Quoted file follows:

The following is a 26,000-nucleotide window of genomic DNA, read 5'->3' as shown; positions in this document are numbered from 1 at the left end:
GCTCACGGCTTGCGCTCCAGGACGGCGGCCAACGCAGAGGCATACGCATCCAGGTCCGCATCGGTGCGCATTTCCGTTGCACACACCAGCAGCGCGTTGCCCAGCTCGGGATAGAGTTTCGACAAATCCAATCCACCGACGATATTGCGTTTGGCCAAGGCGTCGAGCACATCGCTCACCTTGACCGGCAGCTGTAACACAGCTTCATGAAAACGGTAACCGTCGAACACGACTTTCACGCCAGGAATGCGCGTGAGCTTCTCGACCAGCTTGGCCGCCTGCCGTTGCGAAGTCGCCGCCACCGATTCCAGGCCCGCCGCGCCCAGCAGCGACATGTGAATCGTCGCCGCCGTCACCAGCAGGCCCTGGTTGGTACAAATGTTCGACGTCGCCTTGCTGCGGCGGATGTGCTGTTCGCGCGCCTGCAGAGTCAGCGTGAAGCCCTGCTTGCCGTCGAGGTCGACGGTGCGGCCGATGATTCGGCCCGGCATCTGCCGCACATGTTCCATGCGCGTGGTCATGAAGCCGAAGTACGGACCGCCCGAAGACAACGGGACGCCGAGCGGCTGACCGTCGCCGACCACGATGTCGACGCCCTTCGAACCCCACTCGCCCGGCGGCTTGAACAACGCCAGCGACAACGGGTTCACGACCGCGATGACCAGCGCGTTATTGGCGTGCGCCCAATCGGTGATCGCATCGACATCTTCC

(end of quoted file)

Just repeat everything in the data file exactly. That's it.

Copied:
The following is a 26,000-nucleotide window of genomic DNA, read 5'->3' as shown; positions in this document are numbered from 1 at the left end:
GCTCACGGCTTGCGCTCCAGGACGGCGGCCAACGCAGAGGCATACGCATCCAGGTCCGCATCGGTGCGCATTTCCGTTGCACACACCAGCAGCGCGTTGCCCAGCTCGGGATAGAGTTTCGACAAATCCAATCCACCGACGATATTGCGTTTGGCCAAGGCGTCGAGCACATCGCTCACCTTGACCGGCAGCTGTAACACAGCTTCATGAAAACGGTAACCGTCGAACACGACTTTCACGCCAGGAATGCGCGTGAGCTTCTCGACCAGCTTGGCCGCCTGCCGTTGCGAAGTCGCCGCCACCGATTCCAGGCCCGCCGCGCCCAGCAGCGACATGTGAATCGTCGCCGCCGTCACCAGCAGGCCCTGGTTGGTACAAATGTTCGACGTCGCCTTGCTGCGGCGGATGTGCTGTTCGCGCGCCTGCAGAGTCAGCGTGAAGCCCTGCTTGCCGTCGAGGTCGACGGTGCGGCCGATGATTCGGCCCGGCATCTGCCGCACATGTTCCATGCGCGTGGTCATGAAGCCGAAGTACGGACCGCCCGAAGACAACGGGACGCCGAGCGGCTGACCGTCGCCGACCACGATGTCGACGCCCTTCGAACCCCACTCGCCCGGCGGCTTGAACAACGCCAGCGACAACGGGTTCACGACCGCGATGACCAGCGCGTTATTGGCGTGCGCCCAATCGGTGATCGCATCGACATCTTCC